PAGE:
You’re from a very modest Brooklyn background but your films are full of wealthy people and intellectuals. Why is that?
‘It’s the life I’m familiar with. I’m familiar with the lower classes too because I grew up in the lower classes. But I was 19 when I moved into New York. I started going out with women, marrying, having friends. Over the decades, the people who I know and whose experiences I could record have all been people who lived in Manhattan: they’ve been better educated, more financially secure.
‘They range from middle to upper class to even wealthy class — and I was lower class. They interest me. They’re amusing. They’re foolish. The fact that they have education and money doesn’t prevent them from making tremendous fools of themselves and having tragic lives*. But every once in a while a story will occur to me like Broadway Danny Rose, and I like that.’
Do you know when you’ve made a good film?
‘I know by my standards, but that doesn’t bear any relation to the public response. If I get an idea in my bedroom, and I love what I write, and I make the film, once in a while I think: “This is perfect, I made exactly what I set out to make.” More times than not, I finish it and have a negative feeling. I think: “Oh my God, I had such a great idea and look what I did with it.” Usually you get an unpleasant surprise when you see what you’ve done. Once in a while, you think it’s what you wanted, and then the public has to like it or not.’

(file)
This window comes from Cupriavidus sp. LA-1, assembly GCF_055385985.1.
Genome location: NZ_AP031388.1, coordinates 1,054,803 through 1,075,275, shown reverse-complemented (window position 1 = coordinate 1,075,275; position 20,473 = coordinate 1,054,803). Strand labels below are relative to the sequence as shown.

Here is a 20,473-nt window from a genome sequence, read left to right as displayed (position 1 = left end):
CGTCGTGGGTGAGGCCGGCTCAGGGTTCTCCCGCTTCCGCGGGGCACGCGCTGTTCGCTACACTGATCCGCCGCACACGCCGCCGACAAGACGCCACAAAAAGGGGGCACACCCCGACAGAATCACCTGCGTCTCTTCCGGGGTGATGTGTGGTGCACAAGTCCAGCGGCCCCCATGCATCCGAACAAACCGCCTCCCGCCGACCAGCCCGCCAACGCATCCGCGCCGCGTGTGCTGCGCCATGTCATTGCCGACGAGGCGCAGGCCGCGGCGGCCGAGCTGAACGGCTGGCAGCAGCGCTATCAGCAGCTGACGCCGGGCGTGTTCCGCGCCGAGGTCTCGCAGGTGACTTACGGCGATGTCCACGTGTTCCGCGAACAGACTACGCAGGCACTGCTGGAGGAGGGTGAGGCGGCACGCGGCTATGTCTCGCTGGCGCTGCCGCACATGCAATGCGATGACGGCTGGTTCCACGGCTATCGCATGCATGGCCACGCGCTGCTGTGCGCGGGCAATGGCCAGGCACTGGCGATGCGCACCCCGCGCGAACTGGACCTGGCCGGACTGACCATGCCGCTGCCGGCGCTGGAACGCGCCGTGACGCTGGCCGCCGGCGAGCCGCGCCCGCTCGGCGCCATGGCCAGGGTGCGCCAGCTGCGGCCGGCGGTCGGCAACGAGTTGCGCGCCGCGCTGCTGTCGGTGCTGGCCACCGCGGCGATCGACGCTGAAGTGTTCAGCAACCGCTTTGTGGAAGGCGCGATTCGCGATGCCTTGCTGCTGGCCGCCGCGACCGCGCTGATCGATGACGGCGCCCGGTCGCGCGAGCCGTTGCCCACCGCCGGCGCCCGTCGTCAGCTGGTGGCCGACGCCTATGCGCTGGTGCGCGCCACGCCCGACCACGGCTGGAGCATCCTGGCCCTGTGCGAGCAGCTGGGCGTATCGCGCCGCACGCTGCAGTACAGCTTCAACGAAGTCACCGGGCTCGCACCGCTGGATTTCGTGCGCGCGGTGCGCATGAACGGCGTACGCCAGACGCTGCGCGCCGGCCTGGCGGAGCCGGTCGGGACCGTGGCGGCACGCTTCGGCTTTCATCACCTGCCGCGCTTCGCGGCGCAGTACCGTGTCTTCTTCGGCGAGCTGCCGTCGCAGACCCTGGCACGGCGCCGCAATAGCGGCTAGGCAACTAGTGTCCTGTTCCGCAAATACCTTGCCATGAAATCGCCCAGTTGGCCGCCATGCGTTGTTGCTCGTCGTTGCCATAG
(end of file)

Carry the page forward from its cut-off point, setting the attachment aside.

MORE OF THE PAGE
Cate Blanchett is terrific as a damaged woman in your new film, Blue Jasmine. It’s a tragedy with dashes of humour. Do you think you’re better at writing serious roles for women than men?
‘It’s more comfortable for me, I don’t know why. When I started writing years ago, I only wrote for men, and I was the lead. People would say I’m always writing for the guy and the guy’s point-of-view, and it was limiting. Then, after I was living with Diane Keaton [actress in eight of his films and his partner in the 1970s], and I got to know her well, she was very impressive to me and very influential. I was able to write “Annie Hall” for her. It was the first, really significant woman’s part I ever wrote.
‘Then I found myself writing for women most of the time. It evolved unconsciously, and now, you’re right, particularly when the character is to be more serious and the story is more complex, I gravitate to the problems of women.’
And do you find it easier to be funny about men?